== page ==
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The Great Golf Debate
Auction (May28-3) L-CHI
   
May 8, 2013
 
 

The Great Golf Debate


CRE deals of days past were often closed with friendly handshakes on the fairway. (Assuming nobody had 4-putted the last hole.) In today's time-crunched workplace and tight economy, we wondered if putters are being sheathed in favor of virtual deals.

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Don't fire your caddies just yet. An official Bisnow poll says almost two-thirds believe the game's still relevant to dealmaking. Golf has always been a high-barrier-to-entry game, with expensive gear, rounds, and significant practice time required. (And more gear after you break your others.) But develop your game and others in CRE will take notice. Here are some notable comments from readers still seeing ROI on the green.
CohnReznick (Think) MCHI

  • "Lower handicap yields more golf invitations with successful people."
  • "It only helps the relationships and helps break down your clients and understand what drives them. People relax and are more open in a non-business environment."
  • "It is getting to be the only available real estate to develop—that and the soon-to-be former Wrigley Field location."

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Others are not finding enough hours in the day to sneak off to the driving range. (Why do you think speed networking events have gotten so popular?) The dissenters:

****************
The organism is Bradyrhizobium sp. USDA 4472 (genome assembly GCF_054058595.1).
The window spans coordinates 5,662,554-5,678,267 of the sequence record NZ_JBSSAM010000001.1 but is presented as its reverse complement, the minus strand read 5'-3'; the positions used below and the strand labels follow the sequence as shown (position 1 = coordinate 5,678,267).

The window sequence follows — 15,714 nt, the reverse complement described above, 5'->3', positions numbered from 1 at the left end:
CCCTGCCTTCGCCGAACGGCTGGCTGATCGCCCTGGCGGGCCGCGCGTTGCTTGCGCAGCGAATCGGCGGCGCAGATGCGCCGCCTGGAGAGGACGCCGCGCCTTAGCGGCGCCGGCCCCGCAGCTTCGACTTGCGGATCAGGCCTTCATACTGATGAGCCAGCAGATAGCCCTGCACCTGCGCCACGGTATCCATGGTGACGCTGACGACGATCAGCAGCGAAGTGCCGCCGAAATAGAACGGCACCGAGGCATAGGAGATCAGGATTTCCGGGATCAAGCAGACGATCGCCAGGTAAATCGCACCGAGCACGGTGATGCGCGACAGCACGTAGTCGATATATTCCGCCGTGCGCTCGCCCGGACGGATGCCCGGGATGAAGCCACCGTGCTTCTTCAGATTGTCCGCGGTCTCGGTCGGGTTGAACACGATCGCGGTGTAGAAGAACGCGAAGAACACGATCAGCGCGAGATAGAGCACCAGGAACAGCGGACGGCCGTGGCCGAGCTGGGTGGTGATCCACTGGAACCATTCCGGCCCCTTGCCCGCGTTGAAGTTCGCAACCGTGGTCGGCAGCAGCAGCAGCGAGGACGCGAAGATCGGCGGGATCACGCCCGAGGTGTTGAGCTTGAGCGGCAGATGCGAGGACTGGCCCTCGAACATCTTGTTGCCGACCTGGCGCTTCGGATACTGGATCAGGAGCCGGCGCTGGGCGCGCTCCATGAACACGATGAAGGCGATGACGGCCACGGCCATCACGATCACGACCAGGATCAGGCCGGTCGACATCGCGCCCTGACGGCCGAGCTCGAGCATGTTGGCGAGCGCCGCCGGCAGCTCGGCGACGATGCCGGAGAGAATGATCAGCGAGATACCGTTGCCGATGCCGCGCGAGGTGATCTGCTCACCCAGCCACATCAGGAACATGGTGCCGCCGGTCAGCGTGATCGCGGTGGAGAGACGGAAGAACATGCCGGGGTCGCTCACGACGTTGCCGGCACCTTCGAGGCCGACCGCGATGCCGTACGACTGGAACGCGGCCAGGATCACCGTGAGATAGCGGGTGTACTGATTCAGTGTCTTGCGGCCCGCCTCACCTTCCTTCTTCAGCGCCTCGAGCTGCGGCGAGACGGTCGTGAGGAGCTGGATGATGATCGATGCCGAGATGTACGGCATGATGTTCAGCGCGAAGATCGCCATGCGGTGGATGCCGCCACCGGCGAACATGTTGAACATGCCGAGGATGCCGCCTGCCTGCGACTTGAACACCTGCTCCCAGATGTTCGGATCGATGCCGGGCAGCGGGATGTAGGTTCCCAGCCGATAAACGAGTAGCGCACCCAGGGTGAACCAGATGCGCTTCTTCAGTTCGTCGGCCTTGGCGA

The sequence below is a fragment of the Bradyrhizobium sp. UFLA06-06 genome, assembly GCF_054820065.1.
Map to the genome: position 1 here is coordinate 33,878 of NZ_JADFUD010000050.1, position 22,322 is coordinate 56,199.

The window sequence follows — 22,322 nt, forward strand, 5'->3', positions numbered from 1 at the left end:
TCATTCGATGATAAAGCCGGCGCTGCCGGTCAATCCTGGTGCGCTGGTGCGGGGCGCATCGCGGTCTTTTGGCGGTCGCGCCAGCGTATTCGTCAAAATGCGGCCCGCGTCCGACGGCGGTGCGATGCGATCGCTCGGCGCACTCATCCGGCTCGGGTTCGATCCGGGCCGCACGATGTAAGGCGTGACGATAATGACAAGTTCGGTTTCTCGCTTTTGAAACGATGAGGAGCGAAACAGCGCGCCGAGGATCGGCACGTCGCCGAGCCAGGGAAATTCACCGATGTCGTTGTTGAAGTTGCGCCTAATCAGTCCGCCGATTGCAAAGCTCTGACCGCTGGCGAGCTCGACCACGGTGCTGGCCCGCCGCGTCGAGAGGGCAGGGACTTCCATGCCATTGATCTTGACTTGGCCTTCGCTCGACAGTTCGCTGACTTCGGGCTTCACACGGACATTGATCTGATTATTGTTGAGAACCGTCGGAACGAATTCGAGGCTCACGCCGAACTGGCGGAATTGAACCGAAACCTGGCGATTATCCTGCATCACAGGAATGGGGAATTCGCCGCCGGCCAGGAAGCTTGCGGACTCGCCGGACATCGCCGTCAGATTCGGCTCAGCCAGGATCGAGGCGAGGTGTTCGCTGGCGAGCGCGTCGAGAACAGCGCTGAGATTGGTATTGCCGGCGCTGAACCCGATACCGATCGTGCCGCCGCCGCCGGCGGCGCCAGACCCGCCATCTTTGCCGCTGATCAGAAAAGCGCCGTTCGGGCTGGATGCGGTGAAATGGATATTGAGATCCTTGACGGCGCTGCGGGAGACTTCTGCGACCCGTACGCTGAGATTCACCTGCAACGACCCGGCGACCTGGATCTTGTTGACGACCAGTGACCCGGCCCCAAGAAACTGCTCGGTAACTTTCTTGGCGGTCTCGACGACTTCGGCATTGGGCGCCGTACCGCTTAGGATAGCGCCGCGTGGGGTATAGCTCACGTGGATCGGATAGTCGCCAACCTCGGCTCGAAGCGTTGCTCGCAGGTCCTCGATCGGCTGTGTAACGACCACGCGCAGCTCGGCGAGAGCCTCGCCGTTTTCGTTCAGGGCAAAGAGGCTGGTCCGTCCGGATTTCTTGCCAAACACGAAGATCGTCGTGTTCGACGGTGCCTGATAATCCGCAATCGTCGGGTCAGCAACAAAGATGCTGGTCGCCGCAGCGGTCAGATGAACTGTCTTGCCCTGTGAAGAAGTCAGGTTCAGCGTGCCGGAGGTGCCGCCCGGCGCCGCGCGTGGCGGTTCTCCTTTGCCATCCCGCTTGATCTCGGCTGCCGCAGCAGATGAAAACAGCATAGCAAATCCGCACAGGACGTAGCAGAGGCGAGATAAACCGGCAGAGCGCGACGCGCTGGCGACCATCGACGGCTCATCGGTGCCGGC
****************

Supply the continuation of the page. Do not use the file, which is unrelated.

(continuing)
• "The outings have become a day of 'play' and ineffective in conducting business. We try to schedule one-on-one time with strategic foursomes, but everybody seems to be working too hard to have time for either."
  • "It's a huge time drain for every party involved."
  • "Golf takes too much time, and time is more valuable than ever today."

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Links Capital Advisors principal Chris Charnas's love affair with golf began as a 12-year-old caddie. His CRE career began in industrial sales, moving on to the Crown Family and later starting Cushman & Wakefield's golf group. He then started his own golf course brokerage firm in 2008. While Chris thinks golf is a great, informal way to get to know clients and business partners, he's seen rounds and membership fall in the current lukewarm economy (and lukewarm weather, an important factor). Many courses are distressed and little debt is available for golf acquisitions or refis, he says.

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Courses have tried to adapt to attract more business and newbie clientele (our favorite type is above), but cutting fees doesn't necessarily increase revenue given golf's heavy fixed costs. Will there be more golf course redevelopment as CRE rebounds and capital searches for large chunks of land? Don't hold your breath, Chris says. Many courses run through residential developments and would be tough to adapt into additional homes, retail, or multifamily, he says. Plus so many lots are still for sale from the last two residential bubbles that nobody is buying land yet to develop.


New Trier's Name Recognition

Michael Hoffenberg - Trevian Capital - Real Deal